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Boise State Alumni Affecting Change at St. Luke’s

By: Kathleen Tuck   Published 10:51 am / June 2, 2014


With a number of considerable challenges and transitions facing the health care industry, including the Affordable Health Care Act, more people than ever before are seeking healthcare and hospitals are ramping up efforts to improve care and lower costs. In the center of that charge at St. Luke’s Health System in Boise are a cadre of Boise State alumni working as learning and development solutions analysts in the health system’s Center for Learning and Development (CLD).

All but one of the seven staff members are graduates of Boise State’s Organizational Performance and Workplace Learning (OPWL) master’s program. The program provides students with the tools needed to improve workplace performance and sharpen desired outcomes. The other team member received her undergraduate degree at Boise State before going on to earn a graduate degree from the University of Idaho.

CDL Senior Director Trevor Walker joined St. Luke’s in 2011. After a short time on the job identifying needs within the organization and what direction CEO and President Dr. David Pate wanted to go, he had a clear vision for the center — to become a national leader in health care workforce performance.

But first, St. Luke’s needed to identify how they and their health care partners could share infrastructure and leadership resources to improve collaboration between facilities, doctors and patients, a plan that also held the promise of increased efficiencies.

“Here at St. Luke’s I have the support of executives to build a team of human performance professionals who are changing the game in learning and development,” Walker said. “They are forcing our organization to focus not on how many people we can train, but rather on the value of any learning and development intervention we introduce to ensure we are maximizing our investment in our people.”

Walker’s immediate challenge was facilitating that vision with an instructional design staff of only two — Machel Sandfort, who has been with St. Luke’s for 27 years, and Boise State OPWL graduate Joann Swanson.

Walker and St. Luke’s Vice President and Chief Human Resources Officer Maureen O’Keeffe started by identifying and visiting model health care systems in the United States and mapping out a plan to transform St. Luke’s from a hospital with a few satellite health care facilities dotted throughout the area to a regional healthcare system.

Back: Charity Arthur, Brian Thompson, Billy Hamilton-Vail, Joann Swanson. Middle: Theresa Brittain, Machel Sandfort, Pam Twilegar. Front: DeAnn Allen, Allison Sesnon

Back: Charity Arthur, Brian Thompson, Billy Hamilton-Vail, Joann Swanson. Middle: Theresa Brittain, Machel Sandfort, Pam Twilegar. Front: DeAnn Allen, Allison Sesnon

After hiring OPWL graduate DeAnn Allen, Walker brought OPWL graduate Brian Thompson on board as a performance improvement professional.

Effecting the changes to meet the needs of a rapidly expanding organization at an even faster pace required Thompson to quickly demonstrate the value of a systematic and systemic approach. First, the team transitioned their roles from being instructional designers to learning and development solutions analysts, a job that more fully describes how every opportunity must be viewed systemically.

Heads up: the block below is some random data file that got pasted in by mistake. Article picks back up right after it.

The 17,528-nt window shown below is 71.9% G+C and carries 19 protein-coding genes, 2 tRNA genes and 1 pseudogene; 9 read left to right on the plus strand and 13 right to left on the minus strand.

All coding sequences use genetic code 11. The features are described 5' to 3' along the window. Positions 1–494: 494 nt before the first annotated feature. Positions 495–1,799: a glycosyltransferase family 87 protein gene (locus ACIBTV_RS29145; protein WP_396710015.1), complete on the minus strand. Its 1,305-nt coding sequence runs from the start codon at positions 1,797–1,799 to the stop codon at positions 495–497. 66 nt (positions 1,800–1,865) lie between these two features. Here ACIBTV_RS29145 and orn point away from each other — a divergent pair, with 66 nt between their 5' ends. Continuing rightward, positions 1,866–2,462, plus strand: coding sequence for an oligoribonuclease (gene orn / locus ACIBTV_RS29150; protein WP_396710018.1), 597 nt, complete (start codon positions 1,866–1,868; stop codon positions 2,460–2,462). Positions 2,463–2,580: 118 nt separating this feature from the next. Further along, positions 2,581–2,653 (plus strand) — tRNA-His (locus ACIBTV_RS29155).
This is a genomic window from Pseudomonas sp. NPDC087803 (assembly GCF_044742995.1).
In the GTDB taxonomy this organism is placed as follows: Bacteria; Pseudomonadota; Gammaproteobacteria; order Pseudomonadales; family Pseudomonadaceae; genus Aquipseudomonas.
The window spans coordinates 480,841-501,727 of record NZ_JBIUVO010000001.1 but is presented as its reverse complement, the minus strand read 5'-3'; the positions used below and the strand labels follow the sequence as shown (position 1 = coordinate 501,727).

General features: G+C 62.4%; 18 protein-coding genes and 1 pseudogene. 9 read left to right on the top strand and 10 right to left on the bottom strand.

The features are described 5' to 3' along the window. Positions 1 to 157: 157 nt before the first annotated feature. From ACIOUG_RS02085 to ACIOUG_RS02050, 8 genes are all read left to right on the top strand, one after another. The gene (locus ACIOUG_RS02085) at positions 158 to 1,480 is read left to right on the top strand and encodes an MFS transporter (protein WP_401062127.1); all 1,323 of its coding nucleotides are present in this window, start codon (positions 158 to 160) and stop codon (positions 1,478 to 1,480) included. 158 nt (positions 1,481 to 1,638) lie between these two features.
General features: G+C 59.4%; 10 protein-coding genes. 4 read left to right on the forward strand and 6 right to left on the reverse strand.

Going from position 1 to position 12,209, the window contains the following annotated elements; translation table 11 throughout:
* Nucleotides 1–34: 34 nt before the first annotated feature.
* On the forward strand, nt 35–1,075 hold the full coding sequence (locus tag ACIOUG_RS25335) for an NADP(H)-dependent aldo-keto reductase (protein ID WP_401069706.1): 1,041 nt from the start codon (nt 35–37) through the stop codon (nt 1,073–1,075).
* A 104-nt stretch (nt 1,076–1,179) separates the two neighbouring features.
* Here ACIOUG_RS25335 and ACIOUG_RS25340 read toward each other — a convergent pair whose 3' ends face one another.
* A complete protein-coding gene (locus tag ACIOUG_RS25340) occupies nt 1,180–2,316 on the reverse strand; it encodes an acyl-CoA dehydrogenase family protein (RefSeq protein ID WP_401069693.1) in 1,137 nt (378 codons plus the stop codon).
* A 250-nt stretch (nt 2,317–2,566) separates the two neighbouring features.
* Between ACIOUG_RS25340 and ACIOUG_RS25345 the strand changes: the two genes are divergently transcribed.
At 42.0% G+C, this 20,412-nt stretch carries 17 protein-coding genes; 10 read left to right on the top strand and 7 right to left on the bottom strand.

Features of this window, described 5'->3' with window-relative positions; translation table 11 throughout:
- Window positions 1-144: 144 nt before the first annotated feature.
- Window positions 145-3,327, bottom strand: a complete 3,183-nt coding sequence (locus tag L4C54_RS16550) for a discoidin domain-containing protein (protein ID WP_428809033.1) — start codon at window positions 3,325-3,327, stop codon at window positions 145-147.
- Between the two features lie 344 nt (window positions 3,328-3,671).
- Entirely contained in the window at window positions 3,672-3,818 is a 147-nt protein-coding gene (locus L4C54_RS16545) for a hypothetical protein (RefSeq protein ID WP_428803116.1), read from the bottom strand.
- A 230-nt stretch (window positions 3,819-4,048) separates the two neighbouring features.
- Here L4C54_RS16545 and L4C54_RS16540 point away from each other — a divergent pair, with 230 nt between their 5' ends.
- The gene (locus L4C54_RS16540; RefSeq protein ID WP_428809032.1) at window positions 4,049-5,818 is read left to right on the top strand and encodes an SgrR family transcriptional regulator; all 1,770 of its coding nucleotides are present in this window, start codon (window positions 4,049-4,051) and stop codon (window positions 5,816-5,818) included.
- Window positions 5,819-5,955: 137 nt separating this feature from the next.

One of the team’s first projects was an IT system initiative affecting multiple processes. Its implementation was causing resistance among health system professionals. It also was affecting the corporate culture and creating resistance to the change on that level.

Making the impact he needed in order to get a seat at the leadership table was going to require additional team members. OPWL graduates Charity Arthur and Allison Sesnon, as well as OPWL student Billy Hamilton-Vail, were brought on board and began supporting the Enterprise Resource Planning (ERP) project. The goal was to bring all the health system’s partners under one IT system that would result in the project goals of standardization, integration and optimization.

Effective implementation of this system is critical because it is an integral mechanism for reimbursement for services and management of human capital, and is foundational to budgeting and finances. If that system is broken, costs increase and inefficiencies continue. Currently, the team is on track for a January 2015 implementation.

Additionally, the team was asked to support another important strategic initiative for the health system, which is to prepare St. Luke’s providers for a major change in clinical documentation standards. To meet that need, they hired OPWL student Theresa Brittain.

The St. Luke’s Center for Learning and Development celebrated its one-year anniversary on Feb. 1, and Walker and Thompson report that Health System executives now consult the CLD early on for input on how to effectively implement operational change and leaner processes.

“St. Luke’s simply could not be successful without the investments we have made in our administrative and physician leaders made with the expert guidance of our Center for Learning and Development professionals,” said Pate.

“The quality of Boise State’s nationally top ranked Organizational Performance and Workplace Learning master’s program has provided us with the leaders that we need to create this learning environment and prepare and equip our formal and informal leaders of today and for our future. Our relationship is a winning recipe – two of the nation’s top ranked institutions collaborating to solve one of America’s most vexing problems.”